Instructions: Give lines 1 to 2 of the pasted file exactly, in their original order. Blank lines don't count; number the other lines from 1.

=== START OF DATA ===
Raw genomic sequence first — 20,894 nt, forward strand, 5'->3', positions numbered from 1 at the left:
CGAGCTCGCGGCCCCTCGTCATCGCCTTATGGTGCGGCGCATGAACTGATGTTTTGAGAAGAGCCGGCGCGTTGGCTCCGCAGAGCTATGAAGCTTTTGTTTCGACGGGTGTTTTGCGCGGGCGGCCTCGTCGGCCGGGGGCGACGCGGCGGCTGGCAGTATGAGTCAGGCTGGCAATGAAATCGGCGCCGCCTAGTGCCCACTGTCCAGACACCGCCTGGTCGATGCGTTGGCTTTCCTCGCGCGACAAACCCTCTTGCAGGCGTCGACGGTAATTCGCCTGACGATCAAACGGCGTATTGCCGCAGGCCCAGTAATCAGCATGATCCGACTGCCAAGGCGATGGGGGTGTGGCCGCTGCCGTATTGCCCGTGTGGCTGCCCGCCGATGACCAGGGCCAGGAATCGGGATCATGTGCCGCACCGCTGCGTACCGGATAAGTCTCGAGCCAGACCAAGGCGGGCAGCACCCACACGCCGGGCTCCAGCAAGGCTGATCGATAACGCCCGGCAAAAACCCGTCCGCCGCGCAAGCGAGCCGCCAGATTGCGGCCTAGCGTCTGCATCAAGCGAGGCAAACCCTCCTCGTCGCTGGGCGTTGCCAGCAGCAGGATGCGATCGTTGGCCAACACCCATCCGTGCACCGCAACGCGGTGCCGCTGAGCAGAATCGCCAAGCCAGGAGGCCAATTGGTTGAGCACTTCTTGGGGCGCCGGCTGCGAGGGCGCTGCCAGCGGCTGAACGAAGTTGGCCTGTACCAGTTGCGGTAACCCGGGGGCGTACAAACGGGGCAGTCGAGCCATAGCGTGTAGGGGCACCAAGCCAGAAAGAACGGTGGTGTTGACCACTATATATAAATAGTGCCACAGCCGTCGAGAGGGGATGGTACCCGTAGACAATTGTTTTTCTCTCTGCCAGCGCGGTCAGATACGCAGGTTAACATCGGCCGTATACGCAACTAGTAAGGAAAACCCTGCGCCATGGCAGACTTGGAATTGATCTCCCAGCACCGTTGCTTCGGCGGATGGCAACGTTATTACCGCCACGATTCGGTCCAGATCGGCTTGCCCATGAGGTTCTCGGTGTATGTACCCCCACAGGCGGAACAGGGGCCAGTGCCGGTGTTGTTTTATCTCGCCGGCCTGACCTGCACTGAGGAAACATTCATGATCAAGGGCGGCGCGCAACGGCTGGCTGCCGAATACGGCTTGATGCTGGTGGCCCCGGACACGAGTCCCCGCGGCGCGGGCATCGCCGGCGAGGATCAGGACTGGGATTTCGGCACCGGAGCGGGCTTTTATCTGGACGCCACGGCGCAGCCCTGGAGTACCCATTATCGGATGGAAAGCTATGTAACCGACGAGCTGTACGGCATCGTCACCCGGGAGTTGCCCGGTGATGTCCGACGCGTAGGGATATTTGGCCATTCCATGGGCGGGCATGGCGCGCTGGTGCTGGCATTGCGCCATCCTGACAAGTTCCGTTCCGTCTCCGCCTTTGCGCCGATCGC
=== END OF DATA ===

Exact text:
Raw genomic sequence first — 20,894 nt, forward strand, 5'->3', positions numbered from 1 at the left:
CGAGCTCGCGGCCCCTCGTCATCGCCTTATGGTGCGGCGCATGAACTGATGTTTTGAGAAGAGCCGGCGCGTTGGCTCCGCAGAGCTATGAAGCTTTTGTTTCGACGGGTGTTTTGCGCGGGCGGCCTCGTCGGCCGGGGGCGACGCGGCGGCTGGCAGTATGAGTCAGGCTGGCAATGAAATCGGCGCCGCCTAGTGCCCACTGTCCAGACACCGCCTGGTCGATGCGTTGGCTTTCCTCGCGCGACAAACCCTCTTGCAGGCGTCGACGGTAATTCGCCTGACGATCAAACGGCGTATTGCCGCAGGCCCAGTAATCAGCATGATCCGACTGCCAAGGCGATGGGGGTGTGGCCGCTGCCGTATTGCCCGTGTGGCTGCCCGCCGATGACCAGGGCCAGGAATCGGGATCATGTGCCGCACCGCTGCGTACCGGATAAGTCTCGAGCCAGACCAAGGCGGGCAGCACCCACACGCCGGGCTCCAGCAAGGCTGATCGATAACGCCCGGCAAAAACCCGTCCGCCGCGCAAGCGAGCCGCCAGATTGCGGCCTAGCGTCTGCATCAAGCGAGGCAAACCCTCCTCGTCGCTGGGCGTTGCCAGCAGCAGGATGCGATCGTTGGCCAACACCCATCCGTGCACCGCAACGCGGTGCCGCTGAGCAGAATCGCCAAGCCAGGAGGCCAATTGGTTGAGCACTTCTTGGGGCGCCGGCTGCGAGGGCGCTGCCAGCGGCTGAACGAAGTTGGCCTGTACCAGTTGCGGTAACCCGGGGGCGTACAAACGGGGCAGTCGAGCCATAGCGTGTAGGGGCACCAAGCCAGAAAGAACGGTGGTGTTGACCACTATATATAAATAGTGCCACAGCCGTCGAGAGGGGATGGTACCCGTAGACAATTGTTTTTCTCTCTGCCAGCGCGGTCAGATACGCAGGTTAACATCGGCCGTATACGCAACTAGTAAGGAAAACCCTGCGCCATGGCAGACTTGGAATTGATCTCCCAGCACCGTTGCTTCGGCGGATGGCAACGTTATTACCGCCACGATTCGGTCCAGATCGGCTTGCCCATGAGGTTCTCGGTGTATGTACCCCCACAGGCGGAACAGGGGCCAGTGCCGGTGTTGTTTTATCTCGCCGGCCTGACCTGCACTGAGGAAACATTCATGATCAAGGGCGGCGCGCAACGGCTGGCTGCCGAATACGGCTTGATGCTGGTGGCCCCGGACACGAGTCCCCGCGGCGCGGGCATCGCCGGCGAGGATCAGGACTGGGATTTCGGCACCGGAGCGGGCTTTTATCTGGACGCCACGGCGCAGCCCTGGAGTACCCATTATCGGATGGAAAGCTATGTAACCGACGAGCTGTACGGCATCGTCACCCGGGAGTTGCCCGGTGATGTCCGACGCGTAGGGATATTTGGCCATTCCATGGGCGGGCATGGCGCGCTGGTGCTGGCATTGCGCCATCCTGACAAGTTCCGTTCCGTCTCCGCCTTTGCGCCGATCGC